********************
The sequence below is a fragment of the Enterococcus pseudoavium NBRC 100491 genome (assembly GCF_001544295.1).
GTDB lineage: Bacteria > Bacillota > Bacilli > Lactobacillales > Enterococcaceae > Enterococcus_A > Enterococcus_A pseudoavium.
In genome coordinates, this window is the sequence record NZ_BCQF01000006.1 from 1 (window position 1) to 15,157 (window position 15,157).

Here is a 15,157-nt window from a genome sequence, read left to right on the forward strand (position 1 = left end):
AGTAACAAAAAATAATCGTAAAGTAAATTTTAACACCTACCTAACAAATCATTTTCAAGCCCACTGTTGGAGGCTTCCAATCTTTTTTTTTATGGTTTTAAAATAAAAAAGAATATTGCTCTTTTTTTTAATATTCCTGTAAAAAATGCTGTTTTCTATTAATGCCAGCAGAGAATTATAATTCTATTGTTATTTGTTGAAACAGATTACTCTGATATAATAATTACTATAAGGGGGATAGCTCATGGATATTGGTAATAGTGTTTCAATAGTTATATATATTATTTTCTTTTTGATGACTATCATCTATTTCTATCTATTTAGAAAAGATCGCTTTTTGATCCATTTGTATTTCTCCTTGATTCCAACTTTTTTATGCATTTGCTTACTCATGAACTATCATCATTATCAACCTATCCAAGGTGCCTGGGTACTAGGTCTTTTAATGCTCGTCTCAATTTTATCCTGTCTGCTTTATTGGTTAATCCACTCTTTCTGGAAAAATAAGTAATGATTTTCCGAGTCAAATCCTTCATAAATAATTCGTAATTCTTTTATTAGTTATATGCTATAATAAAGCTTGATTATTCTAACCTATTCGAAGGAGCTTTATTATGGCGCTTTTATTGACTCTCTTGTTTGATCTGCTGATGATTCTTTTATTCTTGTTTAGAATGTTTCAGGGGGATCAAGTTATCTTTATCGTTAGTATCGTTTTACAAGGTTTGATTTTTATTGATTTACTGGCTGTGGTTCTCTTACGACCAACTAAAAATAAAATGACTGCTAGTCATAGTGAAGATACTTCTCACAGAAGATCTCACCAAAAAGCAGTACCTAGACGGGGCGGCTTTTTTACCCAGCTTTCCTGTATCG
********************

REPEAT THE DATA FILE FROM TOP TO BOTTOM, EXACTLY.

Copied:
The sequence below is a fragment of the Enterococcus pseudoavium NBRC 100491 genome (assembly GCF_001544295.1).
GTDB lineage: Bacteria > Bacillota > Bacilli > Lactobacillales > Enterococcaceae > Enterococcus_A > Enterococcus_A pseudoavium.
In genome coordinates, this window is the sequence record NZ_BCQF01000006.1 from 1 (window position 1) to 15,157 (window position 15,157).

Here is a 15,157-nt window from a genome sequence, read left to right on the forward strand (position 1 = left end):
AGTAACAAAAAATAATCGTAAAGTAAATTTTAACACCTACCTAACAAATCATTTTCAAGCCCACTGTTGGAGGCTTCCAATCTTTTTTTTTATGGTTTTAAAATAAAAAAGAATATTGCTCTTTTTTTTAATATTCCTGTAAAAAATGCTGTTTTCTATTAATGCCAGCAGAGAATTATAATTCTATTGTTATTTGTTGAAACAGATTACTCTGATATAATAATTACTATAAGGGGGATAGCTCATGGATATTGGTAATAGTGTTTCAATAGTTATATATATTATTTTCTTTTTGATGACTATCATCTATTTCTATCTATTTAGAAAAGATCGCTTTTTGATCCATTTGTATTTCTCCTTGATTCCAACTTTTTTATGCATTTGCTTACTCATGAACTATCATCATTATCAACCTATCCAAGGTGCCTGGGTACTAGGTCTTTTAATGCTCGTCTCAATTTTATCCTGTCTGCTTTATTGGTTAATCCACTCTTTCTGGAAAAATAAGTAATGATTTTCCGAGTCAAATCCTTCATAAATAATTCGTAATTCTTTTATTAGTTATATGCTATAATAAAGCTTGATTATTCTAACCTATTCGAAGGAGCTTTATTATGGCGCTTTTATTGACTCTCTTGTTTGATCTGCTGATGATTCTTTTATTCTTGTTTAGAATGTTTCAGGGGGATCAAGTTATCTTTATCGTTAGTATCGTTTTACAAGGTTTGATTTTTATTGATTTACTGGCTGTGGTTCTCTTACGACCAACTAAAAATAAAATGACTGCTAGTCATAGTGAAGATACTTCTCACAGAAGATCTCACCAAAAAGCAGTACCTAGACGGGGCGGCTTTTTTACCCAGCTTTCCTGTATCG